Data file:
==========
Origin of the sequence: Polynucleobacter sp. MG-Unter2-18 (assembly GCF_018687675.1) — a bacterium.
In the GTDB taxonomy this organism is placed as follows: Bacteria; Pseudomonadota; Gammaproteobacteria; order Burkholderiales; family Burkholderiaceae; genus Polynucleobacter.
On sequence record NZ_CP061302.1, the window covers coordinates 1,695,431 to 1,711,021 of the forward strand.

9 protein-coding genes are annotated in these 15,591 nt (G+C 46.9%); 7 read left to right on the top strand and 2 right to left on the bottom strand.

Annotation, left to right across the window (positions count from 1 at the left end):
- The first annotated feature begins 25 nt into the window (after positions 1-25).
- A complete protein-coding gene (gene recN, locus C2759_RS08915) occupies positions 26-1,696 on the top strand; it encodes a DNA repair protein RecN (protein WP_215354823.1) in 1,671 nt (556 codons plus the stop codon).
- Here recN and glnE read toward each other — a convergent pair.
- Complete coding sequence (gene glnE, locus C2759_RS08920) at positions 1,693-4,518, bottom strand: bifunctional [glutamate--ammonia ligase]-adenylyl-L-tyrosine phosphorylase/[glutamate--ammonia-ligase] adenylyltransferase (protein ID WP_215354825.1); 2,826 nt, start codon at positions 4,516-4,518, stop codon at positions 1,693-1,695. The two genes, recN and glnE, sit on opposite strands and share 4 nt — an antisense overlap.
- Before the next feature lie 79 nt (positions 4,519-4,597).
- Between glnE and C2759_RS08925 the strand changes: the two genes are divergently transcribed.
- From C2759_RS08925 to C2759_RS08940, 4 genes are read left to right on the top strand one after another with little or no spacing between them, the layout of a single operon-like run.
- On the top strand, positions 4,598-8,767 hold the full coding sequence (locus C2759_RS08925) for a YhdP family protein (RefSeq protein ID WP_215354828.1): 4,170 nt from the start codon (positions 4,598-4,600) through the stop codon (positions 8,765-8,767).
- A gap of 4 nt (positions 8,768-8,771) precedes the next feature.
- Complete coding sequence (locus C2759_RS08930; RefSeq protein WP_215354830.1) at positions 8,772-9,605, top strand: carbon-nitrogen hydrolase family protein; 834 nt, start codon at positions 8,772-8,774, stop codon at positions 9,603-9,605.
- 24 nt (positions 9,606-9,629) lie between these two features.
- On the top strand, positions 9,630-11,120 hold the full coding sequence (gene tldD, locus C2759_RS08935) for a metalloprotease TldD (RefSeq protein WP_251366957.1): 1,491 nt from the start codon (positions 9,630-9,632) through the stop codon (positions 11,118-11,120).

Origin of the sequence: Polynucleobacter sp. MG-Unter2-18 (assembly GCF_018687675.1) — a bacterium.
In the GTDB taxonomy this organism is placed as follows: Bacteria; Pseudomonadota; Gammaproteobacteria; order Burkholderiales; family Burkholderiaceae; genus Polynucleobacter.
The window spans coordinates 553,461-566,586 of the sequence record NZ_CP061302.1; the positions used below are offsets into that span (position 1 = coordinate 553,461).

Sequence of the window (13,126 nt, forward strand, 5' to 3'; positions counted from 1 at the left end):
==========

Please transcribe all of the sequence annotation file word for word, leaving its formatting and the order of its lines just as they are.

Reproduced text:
Origin of the sequence: Polynucleobacter sp. MG-Unter2-18 (assembly GCF_018687675.1) — a bacterium.
In the GTDB taxonomy this organism is placed as follows: Bacteria; Pseudomonadota; Gammaproteobacteria; order Burkholderiales; family Burkholderiaceae; genus Polynucleobacter.
On sequence record NZ_CP061302.1, the window covers coordinates 1,695,431 to 1,711,021 of the forward strand.

9 protein-coding genes are annotated in these 15,591 nt (G+C 46.9%); 7 read left to right on the top strand and 2 right to left on the bottom strand.

Annotation, left to right across the window (positions count from 1 at the left end):
- The first annotated feature begins 25 nt into the window (after positions 1-25).
- A complete protein-coding gene (gene recN, locus C2759_RS08915) occupies positions 26-1,696 on the top strand; it encodes a DNA repair protein RecN (protein WP_215354823.1) in 1,671 nt (556 codons plus the stop codon).
- Here recN and glnE read toward each other — a convergent pair.
- Complete coding sequence (gene glnE, locus C2759_RS08920) at positions 1,693-4,518, bottom strand: bifunctional [glutamate--ammonia ligase]-adenylyl-L-tyrosine phosphorylase/[glutamate--ammonia-ligase] adenylyltransferase (protein ID WP_215354825.1); 2,826 nt, start codon at positions 4,516-4,518, stop codon at positions 1,693-1,695. The two genes, recN and glnE, sit on opposite strands and share 4 nt — an antisense overlap.
- Before the next feature lie 79 nt (positions 4,519-4,597).
- Between glnE and C2759_RS08925 the strand changes: the two genes are divergently transcribed.
- From C2759_RS08925 to C2759_RS08940, 4 genes are read left to right on the top strand one after another with little or no spacing between them, the layout of a single operon-like run.
- On the top strand, positions 4,598-8,767 hold the full coding sequence (locus C2759_RS08925) for a YhdP family protein (RefSeq protein ID WP_215354828.1): 4,170 nt from the start codon (positions 4,598-4,600) through the stop codon (positions 8,765-8,767).
- A gap of 4 nt (positions 8,768-8,771) precedes the next feature.
- Complete coding sequence (locus C2759_RS08930; RefSeq protein WP_215354830.1) at positions 8,772-9,605, top strand: carbon-nitrogen hydrolase family protein; 834 nt, start codon at positions 8,772-8,774, stop codon at positions 9,603-9,605.
- 24 nt (positions 9,606-9,629) lie between these two features.
- On the top strand, positions 9,630-11,120 hold the full coding sequence (gene tldD, locus C2759_RS08935) for a metalloprotease TldD (RefSeq protein WP_251366957.1): 1,491 nt from the start codon (positions 9,630-9,632) through the stop codon (positions 11,118-11,120).

Origin of the sequence: Polynucleobacter sp. MG-Unter2-18 (assembly GCF_018687675.1) — a bacterium.
In the GTDB taxonomy this organism is placed as follows: Bacteria; Pseudomonadota; Gammaproteobacteria; order Burkholderiales; family Burkholderiaceae; genus Polynucleobacter.
The window spans coordinates 553,461-566,586 of the sequence record NZ_CP061302.1; the positions used below are offsets into that span (position 1 = coordinate 553,461).

Sequence of the window (13,126 nt, forward strand, 5' to 3'; positions counted from 1 at the left end):